The Hidden Emotional Costs of Mastitis
Like many dairy farmers, my husband and I purchased the family dairy farm—a lovely herd of registered Holsteins, excellent producers and good pedigrees, some of which were descendants of my husband’s grandfather’s original herd. And, like most dairy operations, we had a case of mastitis every now and then, both subclinical and clinical.
However, nothing could have prepared me for what we were about to go through.
A couple of years ago, we had the worst case of multiple subclinical mastitis I’ve ever seen. It was so severe that we're just starting to get things back on track.
Maybe you’ve had a similar experience or perhaps you’re looking for ways to prevent an outbreak on your farm. It’s a very common condition among dairy cows and it can cost you dearly – financially and emotionally. Let me share with you my experience.
Mastitis Is the Costliest Disease to Affect a Dairy Farm
We were treating multiple cases of subclinical mastitis for months and months. If it had been just one case, then we could’ve managed it and got on top of it, but we had multiple cows in the bucket and were dumping a lot of milk. Our overall SCC increased drastically.
So, in addition to our regular DHI testing, we were running owner sampler tests and culturing samples to rule out hard-to-treat pathogens. We’d wait for our bulk tank and the DHI results to come back and address the cows with elevated SCC. No matter what we did, we saw no improvement in our tank test.
The Emotional Toil of Treating Multiple Cases of Mastitis
The extra hours in the barn bucket milking, administering medication and monitoring each cow’s progress started to take us away from the other work around the farm. We didn’t have any extra time for the dry cow barn or grading the laneway.
The milk house didn’t get that extra cleaning, the calves didn’t get dehorned right on time, the barn didn’t get swept, the registrations weren’t being done on time. The only thing that mattered were the milk cows. We had to figure out how to get rid of this mastitis and what was contributing to the multiple cases.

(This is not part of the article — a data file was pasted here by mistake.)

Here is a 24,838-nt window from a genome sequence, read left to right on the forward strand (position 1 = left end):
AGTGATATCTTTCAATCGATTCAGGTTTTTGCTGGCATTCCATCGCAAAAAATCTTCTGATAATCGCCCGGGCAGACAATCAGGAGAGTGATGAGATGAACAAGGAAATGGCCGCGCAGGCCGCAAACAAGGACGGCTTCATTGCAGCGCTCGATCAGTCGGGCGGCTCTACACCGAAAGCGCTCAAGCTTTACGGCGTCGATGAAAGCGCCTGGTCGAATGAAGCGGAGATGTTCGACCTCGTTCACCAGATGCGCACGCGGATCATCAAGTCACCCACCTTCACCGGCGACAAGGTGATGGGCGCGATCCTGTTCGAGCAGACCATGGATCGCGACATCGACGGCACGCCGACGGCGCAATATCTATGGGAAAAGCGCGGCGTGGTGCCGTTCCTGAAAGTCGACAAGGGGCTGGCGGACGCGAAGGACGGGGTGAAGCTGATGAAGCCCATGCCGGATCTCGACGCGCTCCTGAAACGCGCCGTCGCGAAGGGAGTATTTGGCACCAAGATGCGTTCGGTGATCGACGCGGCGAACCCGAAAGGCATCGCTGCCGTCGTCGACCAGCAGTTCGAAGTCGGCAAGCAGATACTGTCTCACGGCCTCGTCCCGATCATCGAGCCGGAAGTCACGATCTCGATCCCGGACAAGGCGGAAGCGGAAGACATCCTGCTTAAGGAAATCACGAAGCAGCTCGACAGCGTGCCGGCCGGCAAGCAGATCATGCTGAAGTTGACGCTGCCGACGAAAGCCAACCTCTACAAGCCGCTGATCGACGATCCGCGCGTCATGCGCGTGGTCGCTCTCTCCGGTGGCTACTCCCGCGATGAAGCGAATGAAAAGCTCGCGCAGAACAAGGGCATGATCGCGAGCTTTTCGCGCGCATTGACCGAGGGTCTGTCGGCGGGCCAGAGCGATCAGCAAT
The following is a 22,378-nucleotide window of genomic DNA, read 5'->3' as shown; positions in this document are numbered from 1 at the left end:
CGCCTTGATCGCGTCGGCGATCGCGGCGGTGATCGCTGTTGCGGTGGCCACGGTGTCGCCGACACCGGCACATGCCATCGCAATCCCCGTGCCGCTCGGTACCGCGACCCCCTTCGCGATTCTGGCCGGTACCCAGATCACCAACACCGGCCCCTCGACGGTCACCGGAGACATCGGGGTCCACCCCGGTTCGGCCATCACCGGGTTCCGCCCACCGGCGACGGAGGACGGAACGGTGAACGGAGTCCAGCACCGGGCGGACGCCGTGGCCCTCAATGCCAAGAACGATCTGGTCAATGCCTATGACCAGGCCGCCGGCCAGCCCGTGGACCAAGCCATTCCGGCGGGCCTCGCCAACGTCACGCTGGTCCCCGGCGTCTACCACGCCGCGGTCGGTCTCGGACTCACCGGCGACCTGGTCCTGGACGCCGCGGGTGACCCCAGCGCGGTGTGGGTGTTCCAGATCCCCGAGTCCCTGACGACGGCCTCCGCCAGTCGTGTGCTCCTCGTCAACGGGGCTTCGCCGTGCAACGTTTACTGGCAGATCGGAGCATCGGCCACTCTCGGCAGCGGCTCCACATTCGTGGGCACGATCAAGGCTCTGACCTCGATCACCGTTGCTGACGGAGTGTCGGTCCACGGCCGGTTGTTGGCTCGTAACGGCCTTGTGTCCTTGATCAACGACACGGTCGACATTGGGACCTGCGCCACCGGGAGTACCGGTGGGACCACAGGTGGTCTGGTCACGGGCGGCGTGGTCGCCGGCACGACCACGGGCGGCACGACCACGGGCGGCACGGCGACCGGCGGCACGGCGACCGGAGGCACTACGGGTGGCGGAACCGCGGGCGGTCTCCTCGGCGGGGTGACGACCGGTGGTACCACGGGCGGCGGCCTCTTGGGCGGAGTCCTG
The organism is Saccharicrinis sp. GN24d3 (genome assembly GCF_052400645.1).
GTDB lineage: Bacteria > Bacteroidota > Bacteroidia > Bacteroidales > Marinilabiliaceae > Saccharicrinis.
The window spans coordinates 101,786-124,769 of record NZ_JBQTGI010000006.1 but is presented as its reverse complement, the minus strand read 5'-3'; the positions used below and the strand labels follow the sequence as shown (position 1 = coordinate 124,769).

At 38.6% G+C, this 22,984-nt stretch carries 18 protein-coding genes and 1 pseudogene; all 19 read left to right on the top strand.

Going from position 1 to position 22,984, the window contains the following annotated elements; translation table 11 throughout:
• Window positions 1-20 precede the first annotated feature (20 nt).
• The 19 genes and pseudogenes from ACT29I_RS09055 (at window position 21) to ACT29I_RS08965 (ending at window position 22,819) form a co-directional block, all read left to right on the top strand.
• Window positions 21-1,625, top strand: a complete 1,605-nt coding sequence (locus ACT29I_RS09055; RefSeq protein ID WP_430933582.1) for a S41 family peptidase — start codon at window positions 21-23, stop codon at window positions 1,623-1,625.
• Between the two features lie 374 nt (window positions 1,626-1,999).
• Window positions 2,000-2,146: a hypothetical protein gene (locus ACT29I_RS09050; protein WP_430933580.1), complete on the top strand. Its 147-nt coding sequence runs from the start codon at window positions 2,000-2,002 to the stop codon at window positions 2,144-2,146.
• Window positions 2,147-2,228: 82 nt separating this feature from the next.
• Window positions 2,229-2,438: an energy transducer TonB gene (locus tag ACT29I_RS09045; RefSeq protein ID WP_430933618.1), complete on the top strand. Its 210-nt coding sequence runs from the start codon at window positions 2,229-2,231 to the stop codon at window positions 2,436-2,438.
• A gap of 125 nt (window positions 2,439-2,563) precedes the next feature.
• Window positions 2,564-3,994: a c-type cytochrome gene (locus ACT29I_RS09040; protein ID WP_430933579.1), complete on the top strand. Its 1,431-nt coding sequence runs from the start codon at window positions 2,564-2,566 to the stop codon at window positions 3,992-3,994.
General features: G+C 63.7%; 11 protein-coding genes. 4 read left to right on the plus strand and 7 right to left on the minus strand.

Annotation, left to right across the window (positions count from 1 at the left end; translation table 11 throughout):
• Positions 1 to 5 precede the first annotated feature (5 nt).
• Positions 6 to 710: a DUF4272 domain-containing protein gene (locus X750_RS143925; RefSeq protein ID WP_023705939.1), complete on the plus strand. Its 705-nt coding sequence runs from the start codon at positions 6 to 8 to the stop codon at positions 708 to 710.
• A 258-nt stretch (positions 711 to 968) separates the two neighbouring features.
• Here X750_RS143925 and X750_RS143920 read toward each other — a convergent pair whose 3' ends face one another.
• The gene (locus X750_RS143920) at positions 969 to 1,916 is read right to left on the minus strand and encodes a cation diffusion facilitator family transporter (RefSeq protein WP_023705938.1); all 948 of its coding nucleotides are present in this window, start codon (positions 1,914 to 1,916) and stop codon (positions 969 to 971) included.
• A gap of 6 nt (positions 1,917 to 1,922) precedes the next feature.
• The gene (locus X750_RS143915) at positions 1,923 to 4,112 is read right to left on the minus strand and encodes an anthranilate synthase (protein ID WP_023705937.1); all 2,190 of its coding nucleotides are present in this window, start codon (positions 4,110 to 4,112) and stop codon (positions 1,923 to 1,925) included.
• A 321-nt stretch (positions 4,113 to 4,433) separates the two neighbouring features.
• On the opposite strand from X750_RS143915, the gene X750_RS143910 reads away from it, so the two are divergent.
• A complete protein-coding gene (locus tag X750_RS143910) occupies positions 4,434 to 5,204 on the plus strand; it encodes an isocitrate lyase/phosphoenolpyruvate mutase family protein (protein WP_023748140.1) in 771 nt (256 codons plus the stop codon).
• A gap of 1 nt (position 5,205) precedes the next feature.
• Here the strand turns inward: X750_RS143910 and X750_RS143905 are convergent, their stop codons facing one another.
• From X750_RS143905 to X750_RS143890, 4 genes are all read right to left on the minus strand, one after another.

It took every drop of our energy and resources. The long hours began to add up and take their toll on me. Morale was low and the mental fatigue really started to affect us in a bad way. Every day was one step forward, two steps back, and self-doubt began to creep in.
Going through something like that weighs heavily on you emotionally. You want the best for your cows and no matter what we did, it felt like we were failing them. It was so bad, we had to cull the cows who didn’t respond to multiple treatments, and then we had to purchase replacement cattle.
That was the breaking point where we wanted to give up and sell everything.
Mastitis is a painful condition and it was awful seeing our cows suffering so badly. They seemed resistant to antibiotics, which only made the situation worse. Despite our efforts, we were fighting a losing battle with no relief in sight.
In our case, we eventually discovered stray voltage (tingle voltage) on our farm. After all the sleepless nights, worry and financial stress we finally knew what was at the root of our problem and we were able to address it.